(edit: this post is sort of superceded by ∀V)
the more i think about it, the less i think the solution to Moloch is a single benevolent Elua; or, in other terms, we shouldn't implement Elua, but we should enact reasonable principles which Elua might want to implement herself.
here are what i currently believe to be the two principles that form the basis of a largely freedom-conserving utopia:
the first principle, Voluntaryism, consists of NAP, UBI, and population control.
are to be the basis of a reasonable voluntary world.
secondary notions like taxation on externalities and usage of the commons help make that UBI tangible ("why does the UBI currency have value ?" → because it's what eventually one must pay those taxes with) and reasonably redistribute ressources so as to help all persons benefit from growth.
the second principle is the dismantlement of non-person forces (DNPF).
what i mean by a non-person force is any phenomenon that interacts with mankind in a way that isn't answerable to persons; this goes, in order of scale, from gravity and kinetics, to cancer, to publicly-owned corporations and states. these all keep abusing persons (by which i here mean moral patient) in many ways, and just generally keep us from being in control of our lives.
the example of corporations is particularly insidious: though they would be (under UBI) aligned to benefit the values of persons, they still outcoordinate those persons and thus in many ways outsmart them through the abuse of discoordination and cognitive biases; and not only that, but they are, in the petri dish of capitalism, bred so as to maximize their ability to do this. that said, at least fully top-down autocratic corporations have a person agent at the top, who is able to enforce the values of persons; publicly-owned corporations are even worse in that even their top-level direction is uncoordinated enough that valuing nice things is guaranteedly out of the equation (this could perhaps be addressed with better and maybe more society-distributed shareholder voting, but those shareholders probably get outcoordinated).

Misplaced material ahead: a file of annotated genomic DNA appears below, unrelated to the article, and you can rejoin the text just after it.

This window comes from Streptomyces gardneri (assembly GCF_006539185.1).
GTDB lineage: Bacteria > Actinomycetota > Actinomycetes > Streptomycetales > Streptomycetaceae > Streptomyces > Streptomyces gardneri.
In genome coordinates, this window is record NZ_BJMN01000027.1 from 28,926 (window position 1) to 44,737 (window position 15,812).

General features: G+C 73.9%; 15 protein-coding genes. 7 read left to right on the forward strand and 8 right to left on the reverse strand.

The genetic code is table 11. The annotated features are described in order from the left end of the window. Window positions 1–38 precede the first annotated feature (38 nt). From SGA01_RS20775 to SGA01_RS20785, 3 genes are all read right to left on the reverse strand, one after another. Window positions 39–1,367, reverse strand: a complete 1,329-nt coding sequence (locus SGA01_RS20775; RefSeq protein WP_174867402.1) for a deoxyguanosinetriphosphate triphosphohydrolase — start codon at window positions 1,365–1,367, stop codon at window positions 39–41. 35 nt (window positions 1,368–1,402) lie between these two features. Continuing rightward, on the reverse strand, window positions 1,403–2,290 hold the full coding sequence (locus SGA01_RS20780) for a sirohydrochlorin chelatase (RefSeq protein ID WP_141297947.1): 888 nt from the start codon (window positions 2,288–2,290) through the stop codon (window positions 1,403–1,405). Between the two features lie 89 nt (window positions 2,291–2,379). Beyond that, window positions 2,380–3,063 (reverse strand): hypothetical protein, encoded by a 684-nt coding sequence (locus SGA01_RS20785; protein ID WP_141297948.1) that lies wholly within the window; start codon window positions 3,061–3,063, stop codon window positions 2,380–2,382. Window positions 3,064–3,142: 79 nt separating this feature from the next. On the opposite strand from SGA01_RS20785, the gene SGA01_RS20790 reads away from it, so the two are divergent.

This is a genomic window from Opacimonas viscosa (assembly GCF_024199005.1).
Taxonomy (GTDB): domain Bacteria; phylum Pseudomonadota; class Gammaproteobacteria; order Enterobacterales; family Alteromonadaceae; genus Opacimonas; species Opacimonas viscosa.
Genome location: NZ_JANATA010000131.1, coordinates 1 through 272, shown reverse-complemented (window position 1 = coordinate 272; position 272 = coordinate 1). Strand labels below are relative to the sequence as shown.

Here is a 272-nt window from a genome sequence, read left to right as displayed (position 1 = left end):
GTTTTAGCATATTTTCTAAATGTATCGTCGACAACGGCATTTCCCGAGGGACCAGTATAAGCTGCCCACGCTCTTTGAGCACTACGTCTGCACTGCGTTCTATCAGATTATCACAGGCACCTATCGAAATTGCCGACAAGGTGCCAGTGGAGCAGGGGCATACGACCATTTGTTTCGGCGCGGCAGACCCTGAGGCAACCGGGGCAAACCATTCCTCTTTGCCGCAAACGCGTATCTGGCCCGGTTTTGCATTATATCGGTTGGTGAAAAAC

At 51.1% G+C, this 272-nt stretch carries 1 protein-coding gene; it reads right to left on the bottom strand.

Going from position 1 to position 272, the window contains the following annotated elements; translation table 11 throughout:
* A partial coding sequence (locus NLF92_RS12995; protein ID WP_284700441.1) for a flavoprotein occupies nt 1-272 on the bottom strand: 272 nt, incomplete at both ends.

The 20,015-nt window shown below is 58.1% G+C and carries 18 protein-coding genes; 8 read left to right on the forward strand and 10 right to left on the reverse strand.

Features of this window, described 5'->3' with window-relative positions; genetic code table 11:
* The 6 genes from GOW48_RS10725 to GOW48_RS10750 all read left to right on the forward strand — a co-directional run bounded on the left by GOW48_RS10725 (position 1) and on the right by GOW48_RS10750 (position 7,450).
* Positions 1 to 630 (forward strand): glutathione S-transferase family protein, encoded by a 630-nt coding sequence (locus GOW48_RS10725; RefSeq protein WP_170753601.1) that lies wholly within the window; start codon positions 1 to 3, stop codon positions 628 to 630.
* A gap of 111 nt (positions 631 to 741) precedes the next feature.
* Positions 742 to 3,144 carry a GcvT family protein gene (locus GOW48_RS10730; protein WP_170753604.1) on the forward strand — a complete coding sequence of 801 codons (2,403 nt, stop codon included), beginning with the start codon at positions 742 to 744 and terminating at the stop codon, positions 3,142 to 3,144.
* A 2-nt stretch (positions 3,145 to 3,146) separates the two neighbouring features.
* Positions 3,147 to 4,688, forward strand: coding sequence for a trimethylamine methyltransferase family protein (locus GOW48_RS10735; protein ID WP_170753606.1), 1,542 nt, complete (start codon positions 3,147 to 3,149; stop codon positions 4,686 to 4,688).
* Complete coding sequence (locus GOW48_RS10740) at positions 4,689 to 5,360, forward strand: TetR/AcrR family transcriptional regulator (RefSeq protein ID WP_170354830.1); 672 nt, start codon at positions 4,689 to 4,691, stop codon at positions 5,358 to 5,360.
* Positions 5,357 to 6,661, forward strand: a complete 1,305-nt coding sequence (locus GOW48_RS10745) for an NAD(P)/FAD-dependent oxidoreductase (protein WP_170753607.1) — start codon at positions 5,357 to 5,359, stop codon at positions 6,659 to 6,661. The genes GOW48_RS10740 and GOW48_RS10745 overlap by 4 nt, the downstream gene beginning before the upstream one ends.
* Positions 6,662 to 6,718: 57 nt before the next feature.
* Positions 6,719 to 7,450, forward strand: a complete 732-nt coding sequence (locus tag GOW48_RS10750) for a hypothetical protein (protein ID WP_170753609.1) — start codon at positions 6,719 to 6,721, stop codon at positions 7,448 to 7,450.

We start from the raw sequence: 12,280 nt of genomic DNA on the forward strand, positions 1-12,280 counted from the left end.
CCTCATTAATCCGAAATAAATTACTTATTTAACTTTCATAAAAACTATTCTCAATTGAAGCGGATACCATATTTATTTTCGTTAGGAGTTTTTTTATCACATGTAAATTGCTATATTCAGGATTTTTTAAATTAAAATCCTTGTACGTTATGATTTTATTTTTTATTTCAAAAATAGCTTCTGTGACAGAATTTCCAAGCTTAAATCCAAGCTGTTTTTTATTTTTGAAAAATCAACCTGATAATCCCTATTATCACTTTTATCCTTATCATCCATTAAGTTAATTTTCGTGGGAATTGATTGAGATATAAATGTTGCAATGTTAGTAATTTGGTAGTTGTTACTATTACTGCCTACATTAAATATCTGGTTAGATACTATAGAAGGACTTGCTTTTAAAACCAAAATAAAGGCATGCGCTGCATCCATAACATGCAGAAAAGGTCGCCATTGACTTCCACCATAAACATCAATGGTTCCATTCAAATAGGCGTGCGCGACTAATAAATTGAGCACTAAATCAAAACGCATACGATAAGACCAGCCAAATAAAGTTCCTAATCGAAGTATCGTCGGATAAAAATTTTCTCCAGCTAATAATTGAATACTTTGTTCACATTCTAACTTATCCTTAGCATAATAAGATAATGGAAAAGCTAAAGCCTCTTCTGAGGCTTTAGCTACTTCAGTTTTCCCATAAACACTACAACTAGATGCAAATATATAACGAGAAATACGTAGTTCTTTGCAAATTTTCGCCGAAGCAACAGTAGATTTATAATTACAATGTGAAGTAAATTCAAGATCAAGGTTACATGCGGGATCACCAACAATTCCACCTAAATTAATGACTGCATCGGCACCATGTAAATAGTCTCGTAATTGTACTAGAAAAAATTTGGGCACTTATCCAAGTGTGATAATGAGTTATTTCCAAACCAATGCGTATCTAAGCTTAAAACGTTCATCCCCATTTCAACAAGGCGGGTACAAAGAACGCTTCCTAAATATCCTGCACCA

(the argument above, by the way, is my largest criticism of non-distributist capitalism)
in effect, this principle turns the world we inhabit from a world of cold natural and emergent laws inside which reside some minds located in brains (materialism), into a world of ad-hoc minds determining everything else (panpsychism ?).
the easiest way to implement this principle is probably to move everyone to a virtual world (which saves resources too, which helps the population control cap be way higher)
in my current opinion, those two principles must be enforced for the basis of a utopia to be form. the rest can be done through the voluntary action of persons (hopefully), but these two principles are what Elua/the singularity is to enforce for the continued free and valueful life of persons to be guaranteed.
Voluntaryism alone is not enough, and this is largely missed by what i'm tempted to call right-wing utopians; not just abusive structures, but systematically self-reinforcing abusive structures, can and will still happen even under a complete voluntary society. Meditations on Moloch addresses this largely with coordination, but coordination only hopefully wins battles; the addition of DNPF permanently wins the war.
DNPF alone is not enough either, and this is what is largely missed by what i'm tempted to call left-wing utopians; in a virtual world of minds where resources are fairly allocated between persons, there can still be abuse, plagues, malthusian traps, and so on; and ultimately abusive structures, just of a different kind. the common left-wing answer of organizing people (and the scarier "changing culture to make people systematically organize against those" which, if voluntary, is largely wishful thinking, and if not, insanely violates self-determination and the values of persons) only wins battles; the addition of Voluntaryism permanently wins the war.